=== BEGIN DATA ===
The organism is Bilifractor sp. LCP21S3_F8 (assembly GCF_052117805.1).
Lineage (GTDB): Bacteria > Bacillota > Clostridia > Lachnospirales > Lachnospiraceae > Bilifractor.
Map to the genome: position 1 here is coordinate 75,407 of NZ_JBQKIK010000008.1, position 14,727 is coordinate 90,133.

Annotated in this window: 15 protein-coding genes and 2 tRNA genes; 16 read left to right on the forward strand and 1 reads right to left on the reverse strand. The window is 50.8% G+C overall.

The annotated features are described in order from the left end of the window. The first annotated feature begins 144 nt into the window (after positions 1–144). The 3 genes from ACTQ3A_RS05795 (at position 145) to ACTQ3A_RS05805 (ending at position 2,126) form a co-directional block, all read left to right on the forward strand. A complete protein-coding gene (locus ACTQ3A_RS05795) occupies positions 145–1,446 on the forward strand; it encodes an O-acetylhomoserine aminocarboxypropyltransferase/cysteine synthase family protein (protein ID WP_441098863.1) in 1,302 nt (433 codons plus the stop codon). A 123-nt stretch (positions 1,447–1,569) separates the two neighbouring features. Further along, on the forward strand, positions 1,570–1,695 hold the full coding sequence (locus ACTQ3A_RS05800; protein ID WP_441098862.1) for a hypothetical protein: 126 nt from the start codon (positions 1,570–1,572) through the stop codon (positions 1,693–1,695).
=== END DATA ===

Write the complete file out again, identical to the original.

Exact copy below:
The organism is Bilifractor sp. LCP21S3_F8 (assembly GCF_052117805.1).
Lineage (GTDB): Bacteria > Bacillota > Clostridia > Lachnospirales > Lachnospiraceae > Bilifractor.
Map to the genome: position 1 here is coordinate 75,407 of NZ_JBQKIK010000008.1, position 14,727 is coordinate 90,133.

Annotated in this window: 15 protein-coding genes and 2 tRNA genes; 16 read left to right on the forward strand and 1 reads right to left on the reverse strand. The window is 50.8% G+C overall.

The annotated features are described in order from the left end of the window. The first annotated feature begins 144 nt into the window (after positions 1–144). The 3 genes from ACTQ3A_RS05795 (at position 145) to ACTQ3A_RS05805 (ending at position 2,126) form a co-directional block, all read left to right on the forward strand. A complete protein-coding gene (locus ACTQ3A_RS05795) occupies positions 145–1,446 on the forward strand; it encodes an O-acetylhomoserine aminocarboxypropyltransferase/cysteine synthase family protein (protein ID WP_441098863.1) in 1,302 nt (433 codons plus the stop codon). A 123-nt stretch (positions 1,447–1,569) separates the two neighbouring features. Further along, on the forward strand, positions 1,570–1,695 hold the full coding sequence (locus ACTQ3A_RS05800; protein ID WP_441098862.1) for a hypothetical protein: 126 nt from the start codon (positions 1,570–1,572) through the stop codon (positions 1,693–1,695).